The rise of illiberal civil society in the former Soviet Union?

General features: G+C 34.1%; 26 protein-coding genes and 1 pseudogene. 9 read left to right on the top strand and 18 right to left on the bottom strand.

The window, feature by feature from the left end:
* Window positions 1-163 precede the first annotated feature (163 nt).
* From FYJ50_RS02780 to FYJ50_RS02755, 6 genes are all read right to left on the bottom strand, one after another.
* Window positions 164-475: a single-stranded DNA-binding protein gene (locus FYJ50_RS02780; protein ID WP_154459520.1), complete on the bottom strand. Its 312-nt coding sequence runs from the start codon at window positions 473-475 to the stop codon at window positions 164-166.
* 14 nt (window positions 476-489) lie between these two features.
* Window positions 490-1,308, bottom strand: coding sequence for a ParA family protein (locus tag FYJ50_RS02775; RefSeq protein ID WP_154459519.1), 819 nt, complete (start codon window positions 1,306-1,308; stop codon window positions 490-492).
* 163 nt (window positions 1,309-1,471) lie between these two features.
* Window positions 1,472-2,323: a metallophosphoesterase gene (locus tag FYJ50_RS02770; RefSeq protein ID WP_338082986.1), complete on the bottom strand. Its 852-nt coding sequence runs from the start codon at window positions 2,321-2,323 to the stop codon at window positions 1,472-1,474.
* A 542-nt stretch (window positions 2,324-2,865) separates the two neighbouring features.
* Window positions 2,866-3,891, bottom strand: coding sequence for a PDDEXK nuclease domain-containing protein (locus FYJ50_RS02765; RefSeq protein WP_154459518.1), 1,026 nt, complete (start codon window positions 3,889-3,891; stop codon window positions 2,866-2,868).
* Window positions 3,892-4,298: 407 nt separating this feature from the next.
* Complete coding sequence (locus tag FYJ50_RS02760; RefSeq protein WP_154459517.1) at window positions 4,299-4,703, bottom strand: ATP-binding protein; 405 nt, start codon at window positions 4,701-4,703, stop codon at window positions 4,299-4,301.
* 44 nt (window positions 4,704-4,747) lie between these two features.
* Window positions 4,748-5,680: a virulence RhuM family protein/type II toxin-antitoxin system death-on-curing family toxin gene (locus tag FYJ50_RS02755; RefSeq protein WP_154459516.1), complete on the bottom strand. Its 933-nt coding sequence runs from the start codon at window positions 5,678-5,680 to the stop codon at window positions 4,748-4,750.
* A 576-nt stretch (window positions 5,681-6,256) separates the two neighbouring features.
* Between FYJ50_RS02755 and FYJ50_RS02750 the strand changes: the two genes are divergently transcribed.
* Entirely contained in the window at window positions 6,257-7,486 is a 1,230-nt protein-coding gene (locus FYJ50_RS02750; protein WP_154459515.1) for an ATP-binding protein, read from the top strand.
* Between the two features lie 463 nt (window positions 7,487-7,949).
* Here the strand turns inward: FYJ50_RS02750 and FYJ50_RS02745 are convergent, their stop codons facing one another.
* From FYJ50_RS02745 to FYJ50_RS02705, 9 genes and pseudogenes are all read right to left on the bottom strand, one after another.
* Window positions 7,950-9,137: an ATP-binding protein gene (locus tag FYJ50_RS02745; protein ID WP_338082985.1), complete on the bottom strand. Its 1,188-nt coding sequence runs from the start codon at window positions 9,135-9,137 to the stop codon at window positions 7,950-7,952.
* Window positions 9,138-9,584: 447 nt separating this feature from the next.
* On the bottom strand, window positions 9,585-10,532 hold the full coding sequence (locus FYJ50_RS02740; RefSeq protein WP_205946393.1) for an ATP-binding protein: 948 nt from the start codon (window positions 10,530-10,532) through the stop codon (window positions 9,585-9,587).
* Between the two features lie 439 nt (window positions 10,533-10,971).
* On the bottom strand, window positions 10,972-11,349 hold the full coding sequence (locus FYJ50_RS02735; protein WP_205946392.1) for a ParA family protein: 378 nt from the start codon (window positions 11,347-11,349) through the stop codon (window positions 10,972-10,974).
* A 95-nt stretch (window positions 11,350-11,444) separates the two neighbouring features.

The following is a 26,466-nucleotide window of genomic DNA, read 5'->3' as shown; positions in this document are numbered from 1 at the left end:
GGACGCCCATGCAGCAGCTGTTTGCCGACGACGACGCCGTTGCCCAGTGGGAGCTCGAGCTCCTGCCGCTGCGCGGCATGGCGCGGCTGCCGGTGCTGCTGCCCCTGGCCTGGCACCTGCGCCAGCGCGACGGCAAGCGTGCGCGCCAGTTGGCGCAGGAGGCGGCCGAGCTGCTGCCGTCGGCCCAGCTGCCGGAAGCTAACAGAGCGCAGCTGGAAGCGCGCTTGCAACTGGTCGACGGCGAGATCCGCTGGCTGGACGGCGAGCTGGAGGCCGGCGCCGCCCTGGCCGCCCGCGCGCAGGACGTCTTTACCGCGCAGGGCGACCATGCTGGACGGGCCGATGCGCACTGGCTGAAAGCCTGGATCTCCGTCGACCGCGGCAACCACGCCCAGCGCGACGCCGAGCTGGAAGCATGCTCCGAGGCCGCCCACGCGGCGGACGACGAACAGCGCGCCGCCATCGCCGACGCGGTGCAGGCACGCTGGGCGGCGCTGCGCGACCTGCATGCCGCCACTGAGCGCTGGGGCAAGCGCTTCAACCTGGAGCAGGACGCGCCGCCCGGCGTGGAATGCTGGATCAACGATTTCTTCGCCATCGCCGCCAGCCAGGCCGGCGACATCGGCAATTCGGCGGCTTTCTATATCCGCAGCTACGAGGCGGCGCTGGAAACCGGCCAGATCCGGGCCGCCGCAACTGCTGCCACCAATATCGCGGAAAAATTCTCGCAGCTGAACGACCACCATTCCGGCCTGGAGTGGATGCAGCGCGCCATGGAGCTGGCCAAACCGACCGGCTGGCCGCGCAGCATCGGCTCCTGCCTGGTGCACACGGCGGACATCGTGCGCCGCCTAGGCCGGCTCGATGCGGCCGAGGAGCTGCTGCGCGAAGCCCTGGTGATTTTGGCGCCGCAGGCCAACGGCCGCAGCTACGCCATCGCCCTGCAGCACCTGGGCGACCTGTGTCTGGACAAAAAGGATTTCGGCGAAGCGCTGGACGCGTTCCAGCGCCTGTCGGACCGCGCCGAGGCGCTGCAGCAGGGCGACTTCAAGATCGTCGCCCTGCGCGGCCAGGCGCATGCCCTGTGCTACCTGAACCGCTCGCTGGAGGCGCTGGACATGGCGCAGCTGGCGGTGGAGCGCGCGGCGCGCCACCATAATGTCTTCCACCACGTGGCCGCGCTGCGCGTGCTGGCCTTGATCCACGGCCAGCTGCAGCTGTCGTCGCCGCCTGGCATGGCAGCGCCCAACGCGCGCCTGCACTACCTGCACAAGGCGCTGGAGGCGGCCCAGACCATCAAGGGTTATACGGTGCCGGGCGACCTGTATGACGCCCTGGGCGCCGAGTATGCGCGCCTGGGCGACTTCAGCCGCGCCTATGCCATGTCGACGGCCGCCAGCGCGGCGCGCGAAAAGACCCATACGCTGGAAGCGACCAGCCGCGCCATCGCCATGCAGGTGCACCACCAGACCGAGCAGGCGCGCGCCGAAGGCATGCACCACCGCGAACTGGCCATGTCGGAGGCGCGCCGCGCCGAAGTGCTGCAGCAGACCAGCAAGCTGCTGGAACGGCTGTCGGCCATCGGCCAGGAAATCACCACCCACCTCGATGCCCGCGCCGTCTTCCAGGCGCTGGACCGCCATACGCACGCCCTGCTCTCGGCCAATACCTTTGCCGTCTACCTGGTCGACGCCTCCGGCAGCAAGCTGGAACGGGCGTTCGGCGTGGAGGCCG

This publication examines the growing influence of illiberal, anti-Western and socially conservative civil society groups, popular movements and political forces in five post-Soviet states: Georgia, Armenia, Ukraine, Kyrgyzstan and Moldova. It finds that illiberal social attitudes remain prevalent across the region, particularly in relation to LGBTI rights, and they are increasingly used as the focus of political and public mobilisation within these societies, particularly against EU-backed equalities legislation. While there have been attempts to create illiberal civil society groups that mirror liberal NGOs or think-tanks, they remain significantly less influential than the organisations linked to the dominant religions in these countries such as the Orthodox Church, or political factions with influence over state resources. However, it is clear, particularly in Ukraine and Georgia, that there has been a significant rise in far-right and nationalist street movements, as well as among smaller but active homophobic gangs. These ‘uncivil rights movements’ still lack broad public support but their political energy and rate of growth are influencing the wider politics of the region. The publication examines the role of both Russia and US evangelicals in influencing the ‘traditional values’ agenda across the region, identifying cases where they are believed to directly support groups but arguing that, while important, the Russian dimension should not obscure the primary role of local religious organisations and local political forces in driving the illiberal agenda in these countries. Authors contributing essays to this collection include: Mihaela Ajder; Eka Chitanava and Katie Sartania (Tolerance and Diversity Institute- Georgia); Nata Dzvelishvili (Georgian Charter of Journalistic Ethics); Adam Hug (Foreign Policy Centre); Volodymyr Ishchenko (Kiev Polytechnic Institute-Ukraine); Dr Eric Mcglinchey (George Mason University); Anna Pambukchyan (Union of Informed Citizens- Armenia); Dumitru Sliusarenco and Ion Foltea (PromoLex-Moldova); Ryskeldi Satke; Dr Kristina Stoeckl (University of Innsbruck) and Mariam Ubari (Foreign Policy Centre). The publication was kindly supported by the Open Society Foundations.

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